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Grand Rounds
Clinician's Corner
June 24, 2009

Evolving Health Effects of PneumocystisOne Hundred Years of Progress in Diagnosis and Treatment

Author Affiliations

Author Affiliations: Critical Care Medicine Department, NIH Clinical Center, National Institutes of Health, Bethesda, Maryland.

JAMA. 2009;301(24):2578-2585. doi:10.1001/jama.2009.880
Abstract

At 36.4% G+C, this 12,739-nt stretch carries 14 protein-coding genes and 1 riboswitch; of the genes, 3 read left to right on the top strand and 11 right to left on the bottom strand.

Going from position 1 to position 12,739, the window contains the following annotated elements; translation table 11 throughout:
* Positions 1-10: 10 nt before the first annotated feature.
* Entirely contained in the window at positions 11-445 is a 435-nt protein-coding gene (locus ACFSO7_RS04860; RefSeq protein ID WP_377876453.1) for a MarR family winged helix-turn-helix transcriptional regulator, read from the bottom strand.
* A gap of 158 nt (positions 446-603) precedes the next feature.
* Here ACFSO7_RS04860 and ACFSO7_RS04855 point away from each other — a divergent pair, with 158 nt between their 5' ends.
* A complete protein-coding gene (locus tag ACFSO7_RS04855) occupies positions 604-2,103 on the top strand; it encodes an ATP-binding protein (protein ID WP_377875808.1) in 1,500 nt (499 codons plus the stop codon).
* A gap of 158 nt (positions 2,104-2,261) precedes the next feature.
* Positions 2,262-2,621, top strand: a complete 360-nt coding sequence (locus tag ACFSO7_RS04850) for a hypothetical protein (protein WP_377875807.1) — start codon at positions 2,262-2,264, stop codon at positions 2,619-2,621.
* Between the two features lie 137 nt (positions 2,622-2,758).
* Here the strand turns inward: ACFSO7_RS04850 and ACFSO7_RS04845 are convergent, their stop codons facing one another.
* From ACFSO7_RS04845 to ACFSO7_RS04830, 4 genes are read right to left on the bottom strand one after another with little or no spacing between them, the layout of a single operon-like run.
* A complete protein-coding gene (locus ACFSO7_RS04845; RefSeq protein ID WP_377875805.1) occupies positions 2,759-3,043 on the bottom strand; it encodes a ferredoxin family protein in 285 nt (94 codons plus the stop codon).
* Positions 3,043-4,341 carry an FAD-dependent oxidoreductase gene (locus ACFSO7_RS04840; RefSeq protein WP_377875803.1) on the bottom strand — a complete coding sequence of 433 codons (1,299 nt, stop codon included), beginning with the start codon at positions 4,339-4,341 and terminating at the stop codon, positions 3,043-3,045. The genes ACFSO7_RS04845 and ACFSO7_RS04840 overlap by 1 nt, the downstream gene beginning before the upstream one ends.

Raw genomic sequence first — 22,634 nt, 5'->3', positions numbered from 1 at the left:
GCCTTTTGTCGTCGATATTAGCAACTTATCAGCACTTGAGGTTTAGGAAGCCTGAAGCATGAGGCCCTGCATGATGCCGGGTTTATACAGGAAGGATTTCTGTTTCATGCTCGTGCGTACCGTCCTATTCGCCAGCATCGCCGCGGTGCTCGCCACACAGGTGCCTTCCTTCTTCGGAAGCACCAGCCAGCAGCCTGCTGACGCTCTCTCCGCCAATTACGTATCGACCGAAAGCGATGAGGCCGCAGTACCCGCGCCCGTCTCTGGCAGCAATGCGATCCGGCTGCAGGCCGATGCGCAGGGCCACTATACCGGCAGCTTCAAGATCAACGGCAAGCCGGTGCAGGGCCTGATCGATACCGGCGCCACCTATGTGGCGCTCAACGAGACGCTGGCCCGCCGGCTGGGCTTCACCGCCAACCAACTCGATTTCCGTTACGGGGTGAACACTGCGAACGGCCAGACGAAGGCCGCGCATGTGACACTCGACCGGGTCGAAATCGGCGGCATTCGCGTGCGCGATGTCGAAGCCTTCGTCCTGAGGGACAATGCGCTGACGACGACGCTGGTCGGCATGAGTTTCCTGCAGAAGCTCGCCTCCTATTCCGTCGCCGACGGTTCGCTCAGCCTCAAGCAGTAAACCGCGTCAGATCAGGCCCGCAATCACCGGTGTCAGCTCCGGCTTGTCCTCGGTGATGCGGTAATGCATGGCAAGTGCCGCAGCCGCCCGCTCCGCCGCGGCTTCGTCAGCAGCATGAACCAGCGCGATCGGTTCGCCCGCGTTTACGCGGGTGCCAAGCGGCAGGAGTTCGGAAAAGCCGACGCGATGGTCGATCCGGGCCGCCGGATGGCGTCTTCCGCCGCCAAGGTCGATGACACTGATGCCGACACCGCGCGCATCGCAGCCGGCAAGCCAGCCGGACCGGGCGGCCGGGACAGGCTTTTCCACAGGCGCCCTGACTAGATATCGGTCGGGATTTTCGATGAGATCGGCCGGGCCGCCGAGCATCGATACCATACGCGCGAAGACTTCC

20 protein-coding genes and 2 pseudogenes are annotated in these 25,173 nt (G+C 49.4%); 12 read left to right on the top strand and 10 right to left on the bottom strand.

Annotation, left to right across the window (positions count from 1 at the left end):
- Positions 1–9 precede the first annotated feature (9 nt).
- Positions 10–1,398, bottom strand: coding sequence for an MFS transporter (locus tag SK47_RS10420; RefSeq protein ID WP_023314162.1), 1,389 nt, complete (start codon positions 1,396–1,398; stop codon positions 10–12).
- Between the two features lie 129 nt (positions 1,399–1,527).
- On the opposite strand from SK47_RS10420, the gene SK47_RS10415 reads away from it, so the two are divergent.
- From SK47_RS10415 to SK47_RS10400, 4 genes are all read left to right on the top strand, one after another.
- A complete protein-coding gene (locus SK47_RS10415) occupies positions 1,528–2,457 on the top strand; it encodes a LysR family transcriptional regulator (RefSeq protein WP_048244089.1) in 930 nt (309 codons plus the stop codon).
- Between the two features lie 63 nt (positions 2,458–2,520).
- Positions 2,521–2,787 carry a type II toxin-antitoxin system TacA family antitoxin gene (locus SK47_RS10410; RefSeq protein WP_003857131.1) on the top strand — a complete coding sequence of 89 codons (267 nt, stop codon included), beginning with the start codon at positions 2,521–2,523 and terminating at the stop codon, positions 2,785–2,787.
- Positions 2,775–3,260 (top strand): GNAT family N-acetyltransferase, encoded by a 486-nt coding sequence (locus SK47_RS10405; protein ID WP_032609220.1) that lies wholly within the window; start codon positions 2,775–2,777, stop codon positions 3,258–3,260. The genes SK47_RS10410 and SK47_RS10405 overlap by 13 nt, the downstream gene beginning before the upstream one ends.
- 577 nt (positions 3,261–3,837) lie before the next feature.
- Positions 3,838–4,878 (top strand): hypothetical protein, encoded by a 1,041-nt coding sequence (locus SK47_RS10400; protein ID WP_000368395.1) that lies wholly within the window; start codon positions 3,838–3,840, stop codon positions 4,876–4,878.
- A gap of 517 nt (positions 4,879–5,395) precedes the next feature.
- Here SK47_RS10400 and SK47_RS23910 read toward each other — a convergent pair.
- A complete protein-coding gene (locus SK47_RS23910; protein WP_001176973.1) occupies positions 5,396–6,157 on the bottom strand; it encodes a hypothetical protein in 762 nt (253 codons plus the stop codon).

2009 marks the 100th anniversary of the first description of Pneumocystis, an organism that was ignored for much of its first 50 years but that has subsequently been recognized as an important pathogen of immunocompromised patients, especially patients infected with human immunodeficiency virus (HIV). We present a patient with chronic lymphocytic leukemia who died from Pneumocystis pneumonia (PCP) despite appropriate anti-Pneumocystis therapy. Although substantial advances in diagnosis, treatment, and prevention of PCP have decreased its frequency and improved prognosis, PCP continues to be seen in both HIV-infected patients and patients receiving immunosuppressive medications. Pneumocystis species comprise a family of fungi, each of which appears to be able to infect only 1 host species. Pneumocystis has a worldwide distribution. Immunocompetent hosts clear infection without obvious clinical consequences. Pneumocystis has been identified in patients with other diseases such as chronic obstructive pulmonary disease, although its clinical impact is uncertain. Immunocompromised patients develop disease as a consequence of reinfection and possibly reactivation of latent infection. In patients with HIV infection, the CD4 count is predictive of the risk for developing PCP, but such reliable markers are not available for other immunocompromised populations. In the majority of patients with PCP, multiple Pneumocystis strains can be identified using recently developed typing techniques. Because Pneumocystis cannot be cultured, diagnosis relies on detection of the organism by colorimetric or immunofluorescent stains or by polymerase chain reaction. Trimethoprim-sulfamethoxazole is the preferred drug regimen for both treatment and prevention of PCP, although a number of alternatives are also available. Corticosteroids are an important adjunct for hypoxemic patients.

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